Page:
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Jeremy W. v. Social Security Administration Commissioner

United States District Court, D. Maine

February 12, 2019

JEREMY W., Plaintiff
v.
SOCIAL SECURITY ADMINISTRATION COMMISSIONER, Defendant

          REPORT AND RECOMMENDED DECISION

          JOHN C. NIVISON, U.S. MAGISTRATE JUDGE

         On Plaintiff Jeremy W.'s application for supplemental security income benefits under Title XVI of the Social Security Act, Defendant, the Social Security Administration Commissioner, found that Plaintiff has a severe impairment, but retains the functional capacity to perform substantial gainful activity. Defendant, therefore, denied Plaintiff's request for disability benefits. Plaintiff filed this action to obtain judicial review of Defendant's final administrative decision pursuant to 42 U.S.C. § 405(g).

         Following my review of the record and after consideration of the parties' arguments, I recommend the Court affirm the administrative decision.

         The Administrative Findings

         The Commissioner's final decision is the May 17, 2017 decision of the Administrative Law Judge. (ALJ Decision, ECF No. 7-2.)[1] The ALJ's decision tracks the familiar five-step sequential evaluation process for analyzing social security disability claims, 20 C.F.R. §§ 404.1520, 416.920.

         The ALJ found that Plaintiff has a severe personality disorder that will cause more than minimal limitations in Plaintiff's capacity for work activity, but is not of sufficient severity to compel a finding of disability under the Listing of Impairments, Appendix 1 to 20 C.F.R. Part 404, Subpart P. More specifically, the ALJ found that Plaintiff is limited to no more than medium exertion involving simple routine tasks, provided he does not have to collaborate with others and does not work with the general public. (ALJ Decision ¶¶ 2-4.) Among other evidence considered by the ALJ were the expert opinions of Disability Determination Services consultants Robert Maierhofer, Ph.D. (Ex. 1A) and Mary Burkhart, Ph.D. (Ex. 3A), which opinions the ALJ accorded “great weight” in reaching her RFC finding. (R. 22.) The ALJ also gave great weight to the opinion of Donna Gates, Ph.D., who provided a consultative examination report. (Ex. 4F.)

         After considering the evidence, including the testimony of a vocational expert, the ALJ determined that Plaintiff would be able to satisfy the demands of the specific medium-exertion jobs of floor cleaner, bus/truck washer, and landscape laborer, which jobs exist in substantial numbers. (ALJ Decision ¶ 9, R. 23.) Given the availability of jobs in the national economy that Plaintiff can perform, the ALJ found Plaintiff not disabled for purposes of the Social Security Act. (R. 24.)

         Standard of Review

         A court must affirm the administrative decision provided the decision is based on the correct legal standards and is supported by substantial evidence, even if the record contains evidence capable of supporting an alternative outcome. Manso-Pizarro v. Sec'y of HHS, 76 F.3d 15, 16 (1st Cir. 1996) (per curiam); Rodriguez Pagan v. Sec'y of HHS, 819 F.2d 1, 3 (1st Cir. 1987). Substantial evidence is evidence that a reasonable mind might accept as adequate to support a finding. Richardson v. Perales, 402 U.S. 389, 401 (1971); Rodriguez v. Sec'y of HHS, 647 F.2d 218, 222 (1st Cir. 1981). “The ALJ's findings of fact are conclusive when supported by substantial evidence, but they are not conclusive when derived by ignoring evidence, misapplying the law, or judging matters entrusted to experts.” Nguyen v. Chater, 172 F.3d 31, 35 (1st Cir. 1999).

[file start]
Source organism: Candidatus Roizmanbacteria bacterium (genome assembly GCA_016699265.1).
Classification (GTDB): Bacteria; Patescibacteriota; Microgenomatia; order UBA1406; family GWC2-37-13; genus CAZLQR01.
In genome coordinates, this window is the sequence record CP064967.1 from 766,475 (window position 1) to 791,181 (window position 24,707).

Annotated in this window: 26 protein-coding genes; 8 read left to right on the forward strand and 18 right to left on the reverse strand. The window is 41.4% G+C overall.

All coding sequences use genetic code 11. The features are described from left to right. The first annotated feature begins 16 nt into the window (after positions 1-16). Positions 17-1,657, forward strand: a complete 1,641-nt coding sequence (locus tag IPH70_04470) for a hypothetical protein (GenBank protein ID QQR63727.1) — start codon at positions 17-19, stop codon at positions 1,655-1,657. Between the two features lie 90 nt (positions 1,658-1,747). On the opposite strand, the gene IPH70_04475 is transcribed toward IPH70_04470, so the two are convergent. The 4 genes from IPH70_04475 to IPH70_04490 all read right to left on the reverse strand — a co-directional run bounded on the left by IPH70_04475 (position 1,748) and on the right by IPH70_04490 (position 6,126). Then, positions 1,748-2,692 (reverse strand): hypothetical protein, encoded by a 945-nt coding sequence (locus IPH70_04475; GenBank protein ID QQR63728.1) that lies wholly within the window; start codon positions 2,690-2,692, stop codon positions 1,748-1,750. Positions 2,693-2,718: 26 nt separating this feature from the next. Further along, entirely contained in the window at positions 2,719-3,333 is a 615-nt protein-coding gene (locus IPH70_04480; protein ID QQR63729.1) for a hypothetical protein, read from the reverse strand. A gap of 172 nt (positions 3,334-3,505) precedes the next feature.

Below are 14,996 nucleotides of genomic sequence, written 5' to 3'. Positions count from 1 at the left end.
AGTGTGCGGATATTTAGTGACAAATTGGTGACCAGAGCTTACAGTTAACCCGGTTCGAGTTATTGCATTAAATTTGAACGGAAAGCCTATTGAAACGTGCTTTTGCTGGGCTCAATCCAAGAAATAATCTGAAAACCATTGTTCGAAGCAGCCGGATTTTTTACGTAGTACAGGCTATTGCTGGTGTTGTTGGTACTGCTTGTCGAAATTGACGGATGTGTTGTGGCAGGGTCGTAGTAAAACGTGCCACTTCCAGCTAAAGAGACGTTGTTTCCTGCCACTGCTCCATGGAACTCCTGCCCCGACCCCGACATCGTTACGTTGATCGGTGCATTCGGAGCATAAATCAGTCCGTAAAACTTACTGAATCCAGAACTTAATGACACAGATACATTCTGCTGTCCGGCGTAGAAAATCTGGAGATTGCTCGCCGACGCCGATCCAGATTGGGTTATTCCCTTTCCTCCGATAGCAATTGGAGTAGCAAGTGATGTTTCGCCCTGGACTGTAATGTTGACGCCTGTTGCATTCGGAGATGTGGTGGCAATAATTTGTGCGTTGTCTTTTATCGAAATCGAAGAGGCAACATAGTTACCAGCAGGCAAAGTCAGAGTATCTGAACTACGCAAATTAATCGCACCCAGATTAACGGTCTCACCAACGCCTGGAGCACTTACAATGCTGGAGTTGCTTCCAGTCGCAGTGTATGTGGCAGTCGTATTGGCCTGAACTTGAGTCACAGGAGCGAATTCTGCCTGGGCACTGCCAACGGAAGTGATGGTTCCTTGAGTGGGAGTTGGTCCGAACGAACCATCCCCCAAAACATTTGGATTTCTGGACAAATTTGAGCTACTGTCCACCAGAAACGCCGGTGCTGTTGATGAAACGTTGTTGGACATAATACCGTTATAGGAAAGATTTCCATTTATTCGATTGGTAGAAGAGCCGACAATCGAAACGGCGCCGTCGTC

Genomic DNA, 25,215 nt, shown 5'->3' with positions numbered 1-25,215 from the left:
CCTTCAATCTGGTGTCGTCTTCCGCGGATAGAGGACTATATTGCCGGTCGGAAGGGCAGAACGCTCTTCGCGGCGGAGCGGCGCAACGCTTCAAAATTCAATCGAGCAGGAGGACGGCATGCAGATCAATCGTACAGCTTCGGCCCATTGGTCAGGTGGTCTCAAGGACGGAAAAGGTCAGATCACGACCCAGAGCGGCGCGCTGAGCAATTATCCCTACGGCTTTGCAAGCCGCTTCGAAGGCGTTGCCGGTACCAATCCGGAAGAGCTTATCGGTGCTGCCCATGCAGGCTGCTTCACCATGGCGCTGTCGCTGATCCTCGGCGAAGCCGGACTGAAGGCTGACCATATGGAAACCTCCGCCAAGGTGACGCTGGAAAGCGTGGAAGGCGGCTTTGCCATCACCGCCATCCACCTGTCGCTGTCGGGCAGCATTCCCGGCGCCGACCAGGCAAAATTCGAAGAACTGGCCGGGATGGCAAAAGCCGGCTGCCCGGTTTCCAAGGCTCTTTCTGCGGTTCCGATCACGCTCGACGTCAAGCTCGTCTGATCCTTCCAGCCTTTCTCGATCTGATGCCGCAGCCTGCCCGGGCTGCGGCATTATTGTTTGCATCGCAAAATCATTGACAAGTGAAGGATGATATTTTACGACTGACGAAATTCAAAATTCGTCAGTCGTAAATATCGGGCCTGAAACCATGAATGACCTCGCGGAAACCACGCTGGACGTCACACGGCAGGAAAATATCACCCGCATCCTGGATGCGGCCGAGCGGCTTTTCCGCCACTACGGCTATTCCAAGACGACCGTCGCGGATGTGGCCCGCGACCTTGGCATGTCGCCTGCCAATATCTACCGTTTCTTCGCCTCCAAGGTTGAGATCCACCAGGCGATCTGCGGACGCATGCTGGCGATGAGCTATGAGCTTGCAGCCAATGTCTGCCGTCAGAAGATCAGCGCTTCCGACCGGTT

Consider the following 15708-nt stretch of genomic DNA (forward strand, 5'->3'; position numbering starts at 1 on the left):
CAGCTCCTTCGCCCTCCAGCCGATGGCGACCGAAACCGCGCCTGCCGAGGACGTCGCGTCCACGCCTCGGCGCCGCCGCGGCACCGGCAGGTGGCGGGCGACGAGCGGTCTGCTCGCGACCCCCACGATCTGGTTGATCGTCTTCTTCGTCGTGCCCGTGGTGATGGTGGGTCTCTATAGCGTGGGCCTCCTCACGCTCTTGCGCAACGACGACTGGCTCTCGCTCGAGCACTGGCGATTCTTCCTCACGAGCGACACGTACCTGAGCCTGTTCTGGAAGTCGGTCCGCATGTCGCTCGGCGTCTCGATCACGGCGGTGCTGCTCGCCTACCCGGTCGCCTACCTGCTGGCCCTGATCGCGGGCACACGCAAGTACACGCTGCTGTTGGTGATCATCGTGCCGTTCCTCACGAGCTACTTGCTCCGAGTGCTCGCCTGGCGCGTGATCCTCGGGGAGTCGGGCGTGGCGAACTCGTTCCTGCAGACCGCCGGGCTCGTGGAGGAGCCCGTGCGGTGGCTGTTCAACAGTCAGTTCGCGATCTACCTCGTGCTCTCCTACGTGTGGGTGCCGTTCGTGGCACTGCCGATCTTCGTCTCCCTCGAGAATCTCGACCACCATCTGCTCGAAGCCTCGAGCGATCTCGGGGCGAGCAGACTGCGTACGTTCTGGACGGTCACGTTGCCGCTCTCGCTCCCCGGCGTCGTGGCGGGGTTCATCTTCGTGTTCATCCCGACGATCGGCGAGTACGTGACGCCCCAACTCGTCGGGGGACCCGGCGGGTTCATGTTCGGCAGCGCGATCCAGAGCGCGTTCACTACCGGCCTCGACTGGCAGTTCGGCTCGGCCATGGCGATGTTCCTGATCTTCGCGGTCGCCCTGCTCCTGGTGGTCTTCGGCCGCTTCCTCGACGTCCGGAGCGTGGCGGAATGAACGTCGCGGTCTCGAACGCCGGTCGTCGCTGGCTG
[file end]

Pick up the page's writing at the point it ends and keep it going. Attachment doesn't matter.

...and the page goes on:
Discussion

         Plaintiff argues the ALJ did not properly assess the expert opinion evidence and should have given more weight to the opinion of vocational expert Marie Levesque.

         A. Vocational and Neurological Assessments

         On March 10, 2017, Ms. Levesque, Rehabilitation Counselor II, summarized her vocational counseling work with Plaintiff, and reported that Plaintiff had quit the two jobs[2]he obtained through vocational services “due to issues with coworkers and/or supervisors.” (Ex. 27E, ECF No. 7-6.) According to Ms. Levesque, Plaintiff “demonstrated himself to be unable to maintain employment for any length of time, ” despite on-the-job support, and needed to develop the “soft skills that are necessary to be successful on the job.” (Id.)

         In November 2014, Ms. Levesque referred Plaintiff to Jason Merrin, Ph.D., Psy.D., for a neurological consultation. (Ex. 2F, R. 693.) Dr. Merrin's report, dated February 26, 2015, reflects that on multiple tests, Plaintiff generally achieved “average” scores. Dr. Merrin characterized Plaintiff as having a limited fund of information; fair-to-poor insight, judgment and impulse control; a tendency to be distrustful and alienated in relationships (R. 696-97); and “significant externalizing, acting-out behavior, which is likely to have gotten him into difficulties, ” including “difficulties with individuals in positions of authority (R. 701). Dr. Merrin noted that he forgot to administer certain “processing subtests” to Plaintiff, and opined that, as a result, the “validity and reliability of the cognitive portion of the evaluation and of the overall findings” was reduced. (R. 697.) Dr. Merrin's diagnostic impression was “antisocial personality disorder, ” and “bipolar II disorder with mood-congruent psychotic features.” (R. 703.) Dr. Merrin did not consider Plaintiff's intellect to pose a difficulty, but he determined that mood and behavior dysregulation were of primary concern. ...


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